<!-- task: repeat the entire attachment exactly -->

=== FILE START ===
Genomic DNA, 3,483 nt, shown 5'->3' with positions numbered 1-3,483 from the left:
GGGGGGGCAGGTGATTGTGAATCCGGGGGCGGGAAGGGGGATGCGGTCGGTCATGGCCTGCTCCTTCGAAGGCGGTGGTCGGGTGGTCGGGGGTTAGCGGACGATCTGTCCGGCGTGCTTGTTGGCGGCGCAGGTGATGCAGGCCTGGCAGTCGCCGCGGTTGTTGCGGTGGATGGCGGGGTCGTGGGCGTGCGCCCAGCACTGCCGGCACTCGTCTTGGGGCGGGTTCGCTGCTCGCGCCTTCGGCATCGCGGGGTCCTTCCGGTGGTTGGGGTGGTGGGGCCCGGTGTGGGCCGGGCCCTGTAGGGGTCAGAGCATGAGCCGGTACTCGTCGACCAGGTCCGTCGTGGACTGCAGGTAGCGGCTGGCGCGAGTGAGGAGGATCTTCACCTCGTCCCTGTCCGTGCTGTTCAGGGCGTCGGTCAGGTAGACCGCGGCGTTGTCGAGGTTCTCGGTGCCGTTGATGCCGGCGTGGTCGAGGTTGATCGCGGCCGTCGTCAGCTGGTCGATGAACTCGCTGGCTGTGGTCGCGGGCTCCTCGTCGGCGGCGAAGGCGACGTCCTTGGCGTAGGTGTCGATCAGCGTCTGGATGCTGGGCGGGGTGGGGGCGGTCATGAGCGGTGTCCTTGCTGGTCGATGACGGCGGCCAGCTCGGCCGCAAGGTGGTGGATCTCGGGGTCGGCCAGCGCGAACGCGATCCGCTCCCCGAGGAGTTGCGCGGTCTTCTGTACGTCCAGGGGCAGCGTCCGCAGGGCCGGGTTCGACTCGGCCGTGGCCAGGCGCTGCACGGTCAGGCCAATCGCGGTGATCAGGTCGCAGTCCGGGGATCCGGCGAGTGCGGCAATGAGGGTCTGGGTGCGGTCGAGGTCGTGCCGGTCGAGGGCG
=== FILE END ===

Genomic DNA, 3,483 nt, shown 5'->3' with positions numbered 1-3,483 from the left:
GGGGGGGCAGGTGATTGTGAATCCGGGGGCGGGAAGGGGGATGCGGTCGGTCATGGCCTGCTCCTTCGAAGGCGGTGGTCGGGTGGTCGGGGGTTAGCGGACGATCTGTCCGGCGTGCTTGTTGGCGGCGCAGGTGATGCAGGCCTGGCAGTCGCCGCGGTTGTTGCGGTGGATGGCGGGGTCGTGGGCGTGCGCCCAGCACTGCCGGCACTCGTCTTGGGGCGGGTTCGCTGCTCGCGCCTTCGGCATCGCGGGGTCCTTCCGGTGGTTGGGGTGGTGGGGCCCGGTGTGGGCCGGGCCCTGTAGGGGTCAGAGCATGAGCCGGTACTCGTCGACCAGGTCCGTCGTGGACTGCAGGTAGCGGCTGGCGCGAGTGAGGAGGATCTTCACCTCGTCCCTGTCCGTGCTGTTCAGGGCGTCGGTCAGGTAGACCGCGGCGTTGTCGAGGTTCTCGGTGCCGTTGATGCCGGCGTGGTCGAGGTTGATCGCGGCCGTCGTCAGCTGGTCGATGAACTCGCTGGCTGTGGTCGCGGGCTCCTCGTCGGCGGCGAAGGCGACGTCCTTGGCGTAGGTGTCGATCAGCGTCTGGATGCTGGGCGGGGTGGGGGCGGTCATGAGCGGTGTCCTTGCTGGTCGATGACGGCGGCCAGCTCGGCCGCAAGGTGGTGGATCTCGGGGTCGGCCAGCGCGAACGCGATCCGCTCCCCGAGGAGTTGCGCGGTCTTCTGTACGTCCAGGGGCAGCGTCCGCAGGGCCGGGTTCGACTCGGCCGTGGCCAGGCGCTGCACGGTCAGGCCAATCGCGGTGATCAGGTCGCAGTCCGGGGATCCGGCGAGTGCGGCAATGAGGGTCTGGGTGCGGTCGAGGTCGTGCCGGTCGAGGGCG